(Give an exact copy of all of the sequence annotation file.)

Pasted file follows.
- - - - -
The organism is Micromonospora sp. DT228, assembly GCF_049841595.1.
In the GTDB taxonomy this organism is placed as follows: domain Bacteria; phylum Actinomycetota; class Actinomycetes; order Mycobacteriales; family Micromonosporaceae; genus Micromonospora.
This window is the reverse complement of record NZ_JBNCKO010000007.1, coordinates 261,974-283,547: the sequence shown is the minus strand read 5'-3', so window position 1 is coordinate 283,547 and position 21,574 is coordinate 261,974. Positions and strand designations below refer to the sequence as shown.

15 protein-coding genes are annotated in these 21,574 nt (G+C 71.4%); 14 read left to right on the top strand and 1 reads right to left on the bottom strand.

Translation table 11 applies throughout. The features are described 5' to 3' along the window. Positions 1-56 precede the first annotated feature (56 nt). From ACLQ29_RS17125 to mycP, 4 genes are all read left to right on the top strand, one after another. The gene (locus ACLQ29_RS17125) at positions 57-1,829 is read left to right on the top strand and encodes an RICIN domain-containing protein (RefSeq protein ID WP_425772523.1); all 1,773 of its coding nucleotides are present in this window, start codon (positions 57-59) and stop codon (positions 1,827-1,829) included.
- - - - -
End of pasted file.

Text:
The organism is Micromonospora sp. DT228, assembly GCF_049841595.1.
In the GTDB taxonomy this organism is placed as follows: domain Bacteria; phylum Actinomycetota; class Actinomycetes; order Mycobacteriales; family Micromonosporaceae; genus Micromonospora.
This window is the reverse complement of record NZ_JBNCKO010000007.1, coordinates 261,974-283,547: the sequence shown is the minus strand read 5'-3', so window position 1 is coordinate 283,547 and position 21,574 is coordinate 261,974. Positions and strand designations below refer to the sequence as shown.

15 protein-coding genes are annotated in these 21,574 nt (G+C 71.4%); 14 read left to right on the top strand and 1 reads right to left on the bottom strand.

Translation table 11 applies throughout. The features are described 5' to 3' along the window. Positions 1-56 precede the first annotated feature (56 nt). From ACLQ29_RS17125 to mycP, 4 genes are all read left to right on the top strand, one after another. The gene (locus ACLQ29_RS17125) at positions 57-1,829 is read left to right on the top strand and encodes an RICIN domain-containing protein (RefSeq protein ID WP_425772523.1); all 1,773 of its coding nucleotides are present in this window, start codon (positions 57-59) and stop codon (positions 1,827-1,829) included.